A gym, short for gymnasium, is an open air or covered location for gymnastics and athletics and gymnastic services such as in schools and colleges, from the ancient Greek gymnasium.
Gymnasia apparatus such as bar-bells, parallel bars, jumping board, running path, tennis-balls, cricket field, fencing area, and so forth are used as exercises. In safe weather, outdoor locations are the most conductive to health. Gyms were popular in ancient Greece. Their curricula included Gymnastica militaria or self-defense, gymnastica medica, or physical therapy to help the sick and injured, and gymnastica athletica for physical fitness and sports, from boxing to dance.
These gymnasia also had teachers of wisdom and philosophy. Community gymnastic events were done as part of the celebrations during various village festivals. In ancient Greece there was a phrase of contempt, "He can neither swim nor write." After a while, however, Olympic athletes began training in buildings just for them. Community sports never became as popular among ancient Romans as it had among the ancient Greeks. Gyms were used more as a preparation for military service or spectator sports. During the Roman Empire, the gymnastic art was forgotten. In the Dark Ages there were sword fighting tournaments and of chivalry; and after gunpowder was invented sword fighting began to be replaced by the sport of fencing. There were schools of dagger fighting and wrestling and boxing.
The name stands for Genesis YM2612, since the file contains the data stream sent to the Yamaha YM2612sound chip in the console. The data is logged to a file through the use of emulators running a ROM image.
The GYM format first appeared on the emulator Genecyst as a simple raw sound data log. This means the format does not present a proper heading or any kind of sample storage, that usually creates very large files for a complete song.
Also, the GYM format is designed around the NTSC video framerate, and thus has a time accuracy of 16 ms (1/60th of a second), which makes it improper for logging audio in any frequency other than 60 Hz (such as the 50 Hz found in European or other PAL-based systems). Some new emulators and players had implemented headers, frequency compatibility and even some compression, but they do not follow any standard, which decreases the compatibility of the format.
GYM files can be played using Winamp (with the proper plugins) or with special players.
Peep Show is a British sitcom starring David Mitchell and Robert Webb. It is broadcast on Channel 4 in the United Kingdom. Written by Jesse Armstrong and Sam Bain, the series explores the lives of Mark Corrigan (Mitchell) and Jeremy "Jez" Usbourne (Webb). It is filmed almost entirely from the physical points-of-view of the characters, and viewers can hear the interior monologues of Mark and Jez.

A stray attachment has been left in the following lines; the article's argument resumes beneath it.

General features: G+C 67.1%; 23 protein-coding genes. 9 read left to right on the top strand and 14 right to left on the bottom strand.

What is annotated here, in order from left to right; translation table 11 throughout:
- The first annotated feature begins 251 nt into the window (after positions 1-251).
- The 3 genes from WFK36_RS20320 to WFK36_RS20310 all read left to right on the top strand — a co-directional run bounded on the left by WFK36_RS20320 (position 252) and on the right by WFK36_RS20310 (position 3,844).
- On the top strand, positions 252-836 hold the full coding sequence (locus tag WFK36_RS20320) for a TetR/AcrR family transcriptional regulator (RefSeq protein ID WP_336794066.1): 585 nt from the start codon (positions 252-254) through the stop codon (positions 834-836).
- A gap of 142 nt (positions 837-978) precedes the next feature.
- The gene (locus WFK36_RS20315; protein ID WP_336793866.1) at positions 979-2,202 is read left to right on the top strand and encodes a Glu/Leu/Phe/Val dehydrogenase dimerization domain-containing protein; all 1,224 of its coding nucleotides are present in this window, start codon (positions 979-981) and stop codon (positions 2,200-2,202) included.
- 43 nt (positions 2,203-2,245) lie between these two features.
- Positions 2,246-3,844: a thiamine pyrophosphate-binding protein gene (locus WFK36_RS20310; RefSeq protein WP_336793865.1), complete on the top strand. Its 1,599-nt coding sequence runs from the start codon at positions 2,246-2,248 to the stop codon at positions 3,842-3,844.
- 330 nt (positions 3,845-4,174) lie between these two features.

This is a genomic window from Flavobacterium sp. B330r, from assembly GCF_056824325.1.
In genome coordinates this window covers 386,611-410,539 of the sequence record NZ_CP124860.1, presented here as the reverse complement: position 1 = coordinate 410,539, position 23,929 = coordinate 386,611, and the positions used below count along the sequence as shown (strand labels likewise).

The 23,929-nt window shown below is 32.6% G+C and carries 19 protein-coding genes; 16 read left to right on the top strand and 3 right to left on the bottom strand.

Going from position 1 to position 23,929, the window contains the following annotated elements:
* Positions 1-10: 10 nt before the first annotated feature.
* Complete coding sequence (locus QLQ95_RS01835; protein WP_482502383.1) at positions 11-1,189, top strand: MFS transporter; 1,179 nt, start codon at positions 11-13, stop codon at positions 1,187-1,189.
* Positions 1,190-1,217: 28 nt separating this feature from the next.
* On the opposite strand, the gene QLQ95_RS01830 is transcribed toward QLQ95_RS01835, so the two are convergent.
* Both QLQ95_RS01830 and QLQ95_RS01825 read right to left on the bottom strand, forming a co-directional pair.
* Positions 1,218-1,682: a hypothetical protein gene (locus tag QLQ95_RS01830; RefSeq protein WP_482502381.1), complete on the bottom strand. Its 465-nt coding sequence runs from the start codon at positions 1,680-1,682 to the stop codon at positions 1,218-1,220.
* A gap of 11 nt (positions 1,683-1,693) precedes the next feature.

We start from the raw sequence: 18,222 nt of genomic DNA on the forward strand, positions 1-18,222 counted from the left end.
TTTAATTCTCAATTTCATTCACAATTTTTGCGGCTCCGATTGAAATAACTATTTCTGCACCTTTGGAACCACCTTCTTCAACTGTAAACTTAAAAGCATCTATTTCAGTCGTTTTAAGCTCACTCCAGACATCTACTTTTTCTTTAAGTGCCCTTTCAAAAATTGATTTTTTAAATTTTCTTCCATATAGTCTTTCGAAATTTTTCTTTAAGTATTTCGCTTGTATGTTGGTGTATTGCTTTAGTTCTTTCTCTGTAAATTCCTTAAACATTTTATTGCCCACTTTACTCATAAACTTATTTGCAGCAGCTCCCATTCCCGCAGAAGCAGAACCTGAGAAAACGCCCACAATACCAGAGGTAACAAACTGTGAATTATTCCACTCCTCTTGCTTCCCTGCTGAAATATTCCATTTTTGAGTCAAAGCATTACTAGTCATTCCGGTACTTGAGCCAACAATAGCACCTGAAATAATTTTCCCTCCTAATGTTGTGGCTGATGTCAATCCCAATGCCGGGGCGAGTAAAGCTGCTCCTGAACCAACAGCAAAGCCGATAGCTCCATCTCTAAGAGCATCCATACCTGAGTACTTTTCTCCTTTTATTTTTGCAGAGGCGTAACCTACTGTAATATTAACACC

At the beginning of the series, Mark has a crush on his colleague Sophie (Olivia Colman), and Jez hopes to break through into the music business. As the series progresses, it becomes clear that Jez is unlikely to be successful. Jez falls in love with Nancy (Rachel Blanchard), an American Christian, and they get married, but mainly to get Nancy a visa. Mark begins to question his love for Sophie. They also marry, though Mark does not want to, and Sophie leaves Mark right after the wedding ceremony.
The first series began on 19 September 2003, and the ninth and last series started on 11 November 2015. The first series was directed by Jeremy Wooding, the second and third by Tristram Shapeero and the fourth through eighth by Becky Martin. Channel 4 was planning to cancel the show after the third series because of poor viewing figures. However, high sales of DVDs encouraged Channel 4 to allow the series to continue, with the fifth series commissioned before the fourth was broadcast. A sixth series was commissioned during the fifth series, and the seventh series before the sixth was broadcast.
Tamil is a Unicode block containing characters for the Tamil, Badaga, and Saurashtra languages of Tamil Nadu India, Sri Lanka, Singapore, and Malaysia. In its original incarnation, the code points U+0B02..U+0BCD were a direct copy of the Tamil characters A2-ED from the 1988 ISCII standard. The Devanagari, Bengali, Gurmukhi, Gujarati, Oriya, Telugu, Kannada, and Malayalam blocks were similarly all based on their ISCII encodings.